But where will South Africans flee to if the country turns into another rogue or failed African state? Certainly not Zimbabwe. Both countries are locked into a downward spiral, each intertwined step more deadly than the next. The ANC government doesn’t need a crystal ball to see what damage such draconian land reforms will do. Mugabe’s seizure of 4,500 mostly white-owned farms transformed Zimbabwe from the bread basket of Africa to the poor man of the continent. Almost half its population – six million – began to starve.
This is politicking at its worst. Ramaphosa is showing signs of being cornered by the EFF, who are behind the policy of land expropriation without compensation. Pandering to the youth vote, the EFF follow the Marxist ideology of Mugabe. Their land manifesto reads like a checklist for creating a famine, similar to the Stalinist-induced Ukrainian Holodomor. Land reform is a desperate attempt at a quick fix and the chaos it will cause will force more South Africans to join the ranks of the unemployed and hungry.
Perception counts when it comes to economics. Ramaphosa is trying to play down the havoc that land expropriation will bring and has pledged to attract billions of foreign investment to South Africa. But it is hard to envision how this will happen. As soon as the reforms were announced the Rand fell to a spectacularly low level.
Investors have also signalled their concerns for South Africa. White farmers are desperate to escape targeted attacks against them but are struggling to sell their land. After all, who wants to buy a farm when the government will steal it?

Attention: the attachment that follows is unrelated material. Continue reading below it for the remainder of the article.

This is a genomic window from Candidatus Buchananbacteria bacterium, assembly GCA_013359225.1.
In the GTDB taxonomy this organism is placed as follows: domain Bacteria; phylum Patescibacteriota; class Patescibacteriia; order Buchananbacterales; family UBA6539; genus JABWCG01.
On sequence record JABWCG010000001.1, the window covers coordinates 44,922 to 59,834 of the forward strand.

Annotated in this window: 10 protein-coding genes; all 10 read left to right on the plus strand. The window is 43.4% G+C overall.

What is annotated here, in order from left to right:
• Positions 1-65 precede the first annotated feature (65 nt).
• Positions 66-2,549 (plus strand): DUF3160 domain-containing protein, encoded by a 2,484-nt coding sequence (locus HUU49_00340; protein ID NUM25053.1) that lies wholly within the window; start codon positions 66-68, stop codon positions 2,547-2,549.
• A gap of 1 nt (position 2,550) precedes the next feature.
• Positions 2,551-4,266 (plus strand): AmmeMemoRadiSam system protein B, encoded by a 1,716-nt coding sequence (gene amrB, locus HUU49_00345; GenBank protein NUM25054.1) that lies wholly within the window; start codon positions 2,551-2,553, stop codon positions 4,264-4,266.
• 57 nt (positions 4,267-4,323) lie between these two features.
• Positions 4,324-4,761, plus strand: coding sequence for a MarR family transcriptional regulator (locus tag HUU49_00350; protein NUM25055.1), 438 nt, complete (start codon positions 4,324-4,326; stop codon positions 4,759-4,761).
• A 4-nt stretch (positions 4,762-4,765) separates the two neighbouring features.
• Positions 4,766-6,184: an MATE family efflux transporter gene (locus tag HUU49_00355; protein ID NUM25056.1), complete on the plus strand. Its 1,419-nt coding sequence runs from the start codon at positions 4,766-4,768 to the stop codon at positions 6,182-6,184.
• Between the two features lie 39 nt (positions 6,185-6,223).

The removal of property rights is a signal that a country is moving away from a democracy and capitalist society – the only feasible systems promoting prosperity and growth – to a socialist state. Equality will be the ideal and mass starvation, lawlessness and conspicuous consumption for the repressive elite rulers will be the reality. Frustratingly the ANC has not learnt from the lessons of apartheid: that big government and racial identity politics are destructive.
Land expropriation policies will have a destabilising effect not only in South Africa, but globally. Millions of Africans are expecting to migrate to Europe over the next few years. And most will be from sub-Saharan Africa. If South Africa dovetails further with Zimbabwe refugees will flee from there too. War, famine and population growth are just a few factors pushing this great migration northwards. Even more misery and anarchy on both continents will abound. The only winners will be the people traffickers.
The West needs to act now. Throwing money at the problem will not help as this will almost certainly be siphoned off by the ANC elite. Farmers whose land is confiscated will be left destitute and so must be given asylum by the West, especially Britain which has abiding ties with South Africa. We cannot rely on the ineffective UN to be of any help. The legacy of colonialism and apartheid is no excuse for cowardly silence or appeasement of dictators who would ruin their homelands in pursuit of ideology. The spotlight must be kept on both countries. Britain wants to be a player on the world stage. South Africa is a good place to start.